Examples abound at all levels of the judiciary. Last week, for instance, a federal judge in Texas upheld United Airlines' strict vaccine policy for its employees. In September, another U.S. district judge ruled that a private health-care provider near Cincinnati, Ohio, could require workers to either get inoculated or risk losing their jobs.
Late last month, a federal appeals court approved New York's vaccine mandate for health-care employees. That ruling reversed a lower court's move temporarily blocking the mandate over what it considered to be inadequate religious exemptions.
The U.S. Supreme Court has on multiple occasions denied to hear cases challenging state vaccine rules, including those brought by health-care workers in Maine and students at Indiana University.
The debate over vaccine mandates has drawn attention to a pair of related Supreme Court rulings from the early 20th Century — particularly in the 1905 case Jacobsen v. Massachusetts.
That case centered on a challenge of a smallpox vaccine mandate in Cambridge, Massachusetts, which the city deemed "necessary for the speedy extermination of the disease." The court in a 7-2 ruling sided with the state, holding that the vaccination rule was needed to ensure public health and safety.
The court upheld that ruling 17 years later in Zucht v. King, when it rejected a bid to defy public school vaccination requirements in San Antonio, Texas.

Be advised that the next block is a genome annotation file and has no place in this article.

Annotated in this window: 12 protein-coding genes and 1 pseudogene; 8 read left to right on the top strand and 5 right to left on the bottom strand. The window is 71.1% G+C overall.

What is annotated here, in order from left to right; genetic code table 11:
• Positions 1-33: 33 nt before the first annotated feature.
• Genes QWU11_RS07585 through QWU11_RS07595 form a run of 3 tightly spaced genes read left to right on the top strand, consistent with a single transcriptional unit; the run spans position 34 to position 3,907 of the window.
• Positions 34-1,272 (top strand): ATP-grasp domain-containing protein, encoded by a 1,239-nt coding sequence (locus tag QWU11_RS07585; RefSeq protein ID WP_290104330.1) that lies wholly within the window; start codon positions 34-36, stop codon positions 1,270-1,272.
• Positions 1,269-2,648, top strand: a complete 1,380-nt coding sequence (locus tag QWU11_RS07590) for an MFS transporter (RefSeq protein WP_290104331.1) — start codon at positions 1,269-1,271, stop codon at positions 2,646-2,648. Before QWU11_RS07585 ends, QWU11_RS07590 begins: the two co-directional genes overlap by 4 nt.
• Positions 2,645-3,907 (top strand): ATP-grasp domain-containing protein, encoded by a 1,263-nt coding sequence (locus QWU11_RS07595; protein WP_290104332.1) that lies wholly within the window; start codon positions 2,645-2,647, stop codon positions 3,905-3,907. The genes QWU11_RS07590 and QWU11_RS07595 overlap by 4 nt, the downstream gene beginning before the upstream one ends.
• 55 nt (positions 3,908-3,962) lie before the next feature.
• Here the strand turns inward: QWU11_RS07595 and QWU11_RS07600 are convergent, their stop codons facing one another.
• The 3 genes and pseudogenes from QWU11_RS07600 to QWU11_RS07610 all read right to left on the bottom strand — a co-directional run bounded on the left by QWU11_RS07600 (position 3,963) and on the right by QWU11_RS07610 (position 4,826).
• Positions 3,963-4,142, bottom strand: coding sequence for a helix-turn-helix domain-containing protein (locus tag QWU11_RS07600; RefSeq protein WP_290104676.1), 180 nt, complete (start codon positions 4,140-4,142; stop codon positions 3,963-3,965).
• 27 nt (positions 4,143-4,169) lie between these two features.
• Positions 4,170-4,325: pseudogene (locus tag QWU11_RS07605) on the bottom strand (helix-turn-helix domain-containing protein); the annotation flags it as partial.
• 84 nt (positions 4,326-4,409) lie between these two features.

But judges might not be convinced that those cases, which deal with state-imposed rules, will provide the constitutional basis to prop up Biden's much broader federal mandate.
Judge Kurt Engelhardt of the U.S. Court of Appeals for the 5th Circuit, cited Jacobsen and Zucht in his decision last week blocking the mandate from taking effect.
"To mandate that a person receive a vaccine or undergo testing falls squarely within the States' police power," said Engelhardt, an appointee of Trump.
"The Commerce Clause power [of the U.S. Constitution] may be expansive, but it does not grant Congress the power to regulate noneconomic inactivity traditionally within the States' police power," the judge said.
Reiss said she doubts the legal fight will hinge on those cases. "I just think that smart litigators won't make that the battleground," she said. "That's not where I see the heart of the battle."
The arguments against Biden's vaccine mandate could take multiple forms, Reiss said, but "if they want to convince courts to strike these down, they're going to have to try and find a way to thread the needle" without undercutting existing workplace rules.
OSHA emergency power
She noted that such federal regulations have been legal for more than 50 years — since the creation of the Occupational Safety and Health Administration, or OSHA — and courts tend to be conservative about undoing them.
However, the OSHA case is unique because the agency invoked its little-used emergency authority. OSHA can fast-track rulemaking if the Labor secretary determines a safety standard is necessary to protect workers from a grave danger.
Prior to the pandemic, the agency had not issued an emergency standard since 1983. The courts have halted or overturned four of the 10 emergency standards issued by OSHA prior to the vaccination requirements. A fifth was partially vacated.
"Vaccination is the single best pathway out of this pandemic. And while I would have much preferred that requirements not become necessary, too many people remain unvaccinated for us to get out of this pandemic for good," Biden said in a statement on the mandate.